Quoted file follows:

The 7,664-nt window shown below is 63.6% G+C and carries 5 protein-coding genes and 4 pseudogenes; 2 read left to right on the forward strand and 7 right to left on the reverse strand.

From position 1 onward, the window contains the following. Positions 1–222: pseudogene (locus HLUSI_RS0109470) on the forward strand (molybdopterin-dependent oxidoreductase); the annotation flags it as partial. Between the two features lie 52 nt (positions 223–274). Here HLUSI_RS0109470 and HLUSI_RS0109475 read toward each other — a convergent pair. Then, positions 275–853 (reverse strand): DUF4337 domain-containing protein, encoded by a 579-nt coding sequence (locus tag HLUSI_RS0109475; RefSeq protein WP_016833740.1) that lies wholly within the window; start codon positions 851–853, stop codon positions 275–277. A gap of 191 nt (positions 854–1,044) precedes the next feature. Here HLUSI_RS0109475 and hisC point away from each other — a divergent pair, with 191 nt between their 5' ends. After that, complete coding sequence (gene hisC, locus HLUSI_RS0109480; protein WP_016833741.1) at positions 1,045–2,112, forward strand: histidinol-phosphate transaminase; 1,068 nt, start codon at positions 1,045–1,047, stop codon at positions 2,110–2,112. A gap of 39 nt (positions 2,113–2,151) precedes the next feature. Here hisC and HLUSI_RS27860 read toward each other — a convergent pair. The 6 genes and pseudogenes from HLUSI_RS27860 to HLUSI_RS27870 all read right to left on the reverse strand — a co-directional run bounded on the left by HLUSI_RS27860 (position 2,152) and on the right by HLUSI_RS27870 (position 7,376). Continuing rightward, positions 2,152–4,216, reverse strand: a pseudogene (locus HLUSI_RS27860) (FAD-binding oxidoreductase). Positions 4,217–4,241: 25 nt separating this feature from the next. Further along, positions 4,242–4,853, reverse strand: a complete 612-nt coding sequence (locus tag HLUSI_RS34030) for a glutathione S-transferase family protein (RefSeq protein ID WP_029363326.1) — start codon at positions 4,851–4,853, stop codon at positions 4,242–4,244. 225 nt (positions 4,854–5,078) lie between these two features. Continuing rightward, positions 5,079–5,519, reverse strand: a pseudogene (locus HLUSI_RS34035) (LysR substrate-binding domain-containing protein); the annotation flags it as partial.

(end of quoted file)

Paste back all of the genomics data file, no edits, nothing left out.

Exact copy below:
The 7,664-nt window shown below is 63.6% G+C and carries 5 protein-coding genes and 4 pseudogenes; 2 read left to right on the forward strand and 7 right to left on the reverse strand.

From position 1 onward, the window contains the following. Positions 1–222: pseudogene (locus HLUSI_RS0109470) on the forward strand (molybdopterin-dependent oxidoreductase); the annotation flags it as partial. Between the two features lie 52 nt (positions 223–274). Here HLUSI_RS0109470 and HLUSI_RS0109475 read toward each other — a convergent pair. Then, positions 275–853 (reverse strand): DUF4337 domain-containing protein, encoded by a 579-nt coding sequence (locus tag HLUSI_RS0109475; RefSeq protein WP_016833740.1) that lies wholly within the window; start codon positions 851–853, stop codon positions 275–277. A gap of 191 nt (positions 854–1,044) precedes the next feature. Here HLUSI_RS0109475 and hisC point away from each other — a divergent pair, with 191 nt between their 5' ends. After that, complete coding sequence (gene hisC, locus HLUSI_RS0109480; protein WP_016833741.1) at positions 1,045–2,112, forward strand: histidinol-phosphate transaminase; 1,068 nt, start codon at positions 1,045–1,047, stop codon at positions 2,110–2,112. A gap of 39 nt (positions 2,113–2,151) precedes the next feature. Here hisC and HLUSI_RS27860 read toward each other — a convergent pair. The 6 genes and pseudogenes from HLUSI_RS27860 to HLUSI_RS27870 all read right to left on the reverse strand — a co-directional run bounded on the left by HLUSI_RS27860 (position 2,152) and on the right by HLUSI_RS27870 (position 7,376). Continuing rightward, positions 2,152–4,216, reverse strand: a pseudogene (locus HLUSI_RS27860) (FAD-binding oxidoreductase). Positions 4,217–4,241: 25 nt separating this feature from the next. Further along, positions 4,242–4,853, reverse strand: a complete 612-nt coding sequence (locus tag HLUSI_RS34030) for a glutathione S-transferase family protein (RefSeq protein ID WP_029363326.1) — start codon at positions 4,851–4,853, stop codon at positions 4,242–4,244. 225 nt (positions 4,854–5,078) lie between these two features. Continuing rightward, positions 5,079–5,519, reverse strand: a pseudogene (locus HLUSI_RS34035) (LysR substrate-binding domain-containing protein); the annotation flags it as partial.